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The Internal Revenue Service (IRS) has provided interim guidance for the 2019 calendar year on income tax withholding from wages and withholding from retirement and annuity distributions. In general, certain 2018 withholding rules provided in Notice 2018-14, I.R.B. 2018-7, 353, will remain in effect for the 2019 calendar year, with one exception.
The IRS and the Treasury Department intend to develop income tax withholding regulations to reflect changes made by the Tax Cuts and Jobs Act (TCJA) (P.L. 115-97), as well as other changes in the Code since the regulations were last amended and certain miscellaneous changes consistent with current procedures.
The IRS delayed the release of the 2018 Form W-4, Employee’s Withholding Allowance Certificate, in order to reflect changes made by the TCJA, such as changes in itemized deductions available, increases in the child tax credit, the new credit for other dependents and the suspension of personal exemption deductions. Notice 2018-14 provided relief for employers and employees affected by the delay.
In June, the IRS released a draft 2019 Form W-4 and instructions, which incorporated changes that were meant to improve the accuracy of income tax withholding and make the withholding system more transparent. However, in response to stakeholders’ comments, the IRS later announced that the redesigned Form W-4 would be postponed until 2020. The IRS intends to release a 2019 Form W-4 before the end of 2018 that makes minimal changes to the 2018 Form W-4.
The 2019 Form W-4 and the computational procedures in IRS Publication 15 (Circular E), Employer’s Tax Guide, will continue to use the term “withholding allowances” and related terminology to incorporate the withholding allowance factors specified in Code Sec. 3402(f) and the additional allowance items in Code Sec. 3402(m). Until further guidance is issued, references to a “withholding exemption” in the Code Sec. 3402 regulations and guidance will be applied as if they were referring to a withholding allowance.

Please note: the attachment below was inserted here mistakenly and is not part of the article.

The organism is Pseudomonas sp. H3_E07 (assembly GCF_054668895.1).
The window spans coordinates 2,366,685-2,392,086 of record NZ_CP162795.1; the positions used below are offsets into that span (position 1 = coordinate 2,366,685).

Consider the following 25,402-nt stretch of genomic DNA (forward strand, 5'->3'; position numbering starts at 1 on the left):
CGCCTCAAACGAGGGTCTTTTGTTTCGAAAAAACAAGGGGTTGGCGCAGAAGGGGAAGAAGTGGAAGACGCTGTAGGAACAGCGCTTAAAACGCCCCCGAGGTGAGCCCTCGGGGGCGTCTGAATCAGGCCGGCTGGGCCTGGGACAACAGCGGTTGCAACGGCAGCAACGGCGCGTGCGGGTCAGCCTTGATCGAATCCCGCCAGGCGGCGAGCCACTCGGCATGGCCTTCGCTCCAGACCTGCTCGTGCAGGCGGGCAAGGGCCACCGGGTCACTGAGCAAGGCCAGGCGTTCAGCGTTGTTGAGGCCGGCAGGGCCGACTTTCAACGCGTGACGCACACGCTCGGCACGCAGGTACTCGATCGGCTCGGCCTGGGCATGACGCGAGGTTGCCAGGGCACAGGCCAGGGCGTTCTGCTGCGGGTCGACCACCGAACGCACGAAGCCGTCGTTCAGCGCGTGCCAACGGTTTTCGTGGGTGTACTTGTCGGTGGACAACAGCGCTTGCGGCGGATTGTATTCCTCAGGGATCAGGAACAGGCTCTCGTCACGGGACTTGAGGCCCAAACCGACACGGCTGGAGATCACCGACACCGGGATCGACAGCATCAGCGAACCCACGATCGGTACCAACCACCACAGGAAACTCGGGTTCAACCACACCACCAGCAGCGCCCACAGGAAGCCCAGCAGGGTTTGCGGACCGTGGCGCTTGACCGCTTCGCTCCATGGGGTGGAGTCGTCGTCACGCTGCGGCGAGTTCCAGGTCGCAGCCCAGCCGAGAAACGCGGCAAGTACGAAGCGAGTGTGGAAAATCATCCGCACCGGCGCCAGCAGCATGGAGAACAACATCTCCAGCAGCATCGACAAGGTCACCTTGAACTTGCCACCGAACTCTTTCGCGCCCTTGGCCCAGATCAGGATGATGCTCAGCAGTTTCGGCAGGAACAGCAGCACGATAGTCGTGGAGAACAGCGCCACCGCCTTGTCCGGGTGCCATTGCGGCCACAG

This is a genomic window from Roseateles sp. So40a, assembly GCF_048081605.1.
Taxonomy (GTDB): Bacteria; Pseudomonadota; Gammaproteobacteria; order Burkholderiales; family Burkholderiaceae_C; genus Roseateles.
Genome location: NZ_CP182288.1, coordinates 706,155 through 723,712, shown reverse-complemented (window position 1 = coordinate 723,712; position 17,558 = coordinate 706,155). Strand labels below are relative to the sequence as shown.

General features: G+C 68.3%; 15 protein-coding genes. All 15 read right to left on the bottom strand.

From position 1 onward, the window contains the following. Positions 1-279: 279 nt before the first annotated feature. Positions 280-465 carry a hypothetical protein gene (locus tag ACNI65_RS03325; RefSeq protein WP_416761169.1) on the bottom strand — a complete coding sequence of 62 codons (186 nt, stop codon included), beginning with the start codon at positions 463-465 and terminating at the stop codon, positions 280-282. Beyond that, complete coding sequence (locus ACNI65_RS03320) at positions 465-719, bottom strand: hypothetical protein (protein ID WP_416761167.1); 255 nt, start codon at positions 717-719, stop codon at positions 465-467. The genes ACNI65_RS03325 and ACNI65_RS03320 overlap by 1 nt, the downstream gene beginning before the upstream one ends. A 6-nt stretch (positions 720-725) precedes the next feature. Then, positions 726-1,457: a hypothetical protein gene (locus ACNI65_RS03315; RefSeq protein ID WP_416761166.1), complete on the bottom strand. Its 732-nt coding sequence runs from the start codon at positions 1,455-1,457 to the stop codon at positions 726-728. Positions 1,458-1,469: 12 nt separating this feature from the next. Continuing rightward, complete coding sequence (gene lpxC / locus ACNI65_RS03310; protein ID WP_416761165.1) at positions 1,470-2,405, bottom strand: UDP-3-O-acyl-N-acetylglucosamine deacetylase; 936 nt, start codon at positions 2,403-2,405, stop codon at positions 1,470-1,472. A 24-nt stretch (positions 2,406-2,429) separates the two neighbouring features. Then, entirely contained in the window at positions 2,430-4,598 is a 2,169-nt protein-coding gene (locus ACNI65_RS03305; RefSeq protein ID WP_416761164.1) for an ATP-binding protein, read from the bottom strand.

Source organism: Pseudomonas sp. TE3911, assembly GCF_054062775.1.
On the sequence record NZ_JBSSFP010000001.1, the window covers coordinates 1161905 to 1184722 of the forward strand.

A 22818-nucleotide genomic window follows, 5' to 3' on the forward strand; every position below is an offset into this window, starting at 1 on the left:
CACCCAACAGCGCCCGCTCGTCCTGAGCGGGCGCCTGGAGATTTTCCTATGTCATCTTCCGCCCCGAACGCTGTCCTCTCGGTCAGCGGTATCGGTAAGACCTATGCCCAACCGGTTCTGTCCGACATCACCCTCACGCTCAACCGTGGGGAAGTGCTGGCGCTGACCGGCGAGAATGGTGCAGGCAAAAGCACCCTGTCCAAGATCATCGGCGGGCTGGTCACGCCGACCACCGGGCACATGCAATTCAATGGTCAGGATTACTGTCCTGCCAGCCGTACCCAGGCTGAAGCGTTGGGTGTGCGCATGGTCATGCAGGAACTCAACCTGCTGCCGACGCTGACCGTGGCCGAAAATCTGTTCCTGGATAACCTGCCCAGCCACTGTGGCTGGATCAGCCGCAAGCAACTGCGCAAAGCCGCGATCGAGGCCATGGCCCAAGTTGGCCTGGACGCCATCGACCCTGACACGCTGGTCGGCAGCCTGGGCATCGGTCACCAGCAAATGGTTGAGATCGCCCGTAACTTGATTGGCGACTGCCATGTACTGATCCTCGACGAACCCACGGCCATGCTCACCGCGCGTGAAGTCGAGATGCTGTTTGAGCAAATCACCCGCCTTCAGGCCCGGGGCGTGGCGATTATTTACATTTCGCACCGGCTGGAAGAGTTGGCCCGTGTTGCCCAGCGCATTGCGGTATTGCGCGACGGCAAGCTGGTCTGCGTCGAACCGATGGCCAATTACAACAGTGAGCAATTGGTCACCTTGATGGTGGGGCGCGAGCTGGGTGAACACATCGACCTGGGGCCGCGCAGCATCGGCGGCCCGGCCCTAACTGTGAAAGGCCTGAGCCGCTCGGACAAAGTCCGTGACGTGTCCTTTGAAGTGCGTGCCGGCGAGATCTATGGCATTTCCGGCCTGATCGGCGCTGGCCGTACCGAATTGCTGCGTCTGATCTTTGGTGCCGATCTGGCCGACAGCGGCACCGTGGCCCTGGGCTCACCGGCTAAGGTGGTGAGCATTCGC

The guidance provides that if an employee experiences a change of status on or before April 30, 2019, that reduces the number of withholding allowances to which he or she is entitled and if that change is solely due to the changes made by the TCJA, the employee generally must furnish a new Form W-4 to the employer by May 10, 2019. However, if an employee no longer reasonably expects to be entitled to a claimed number of allowances due to a change in personal circumstances that is not solely related to TCJA changes, the employee must furnish his or her employer a new Form W-4 within 10 days after the change. Similarly, if an employee claims married filing status on Form W-4 but divorces his or her spouse, the employee must furnish the employer a new Form W-4 within 10 days after the change.
The IRS and the Treasury Department intend to withdraw the regulations under Code Sec. 3401(e), and modify other regulations, so that an employee who fails to furnish a Form W-4 will be treated as “single” but entitled to the number of withholding allowances determined under computational procedures provided in IRS Publication 15. Until further guidance is issued, however, employees who fail to furnish a Form W-4 will be treated as single with zero withholding allowances.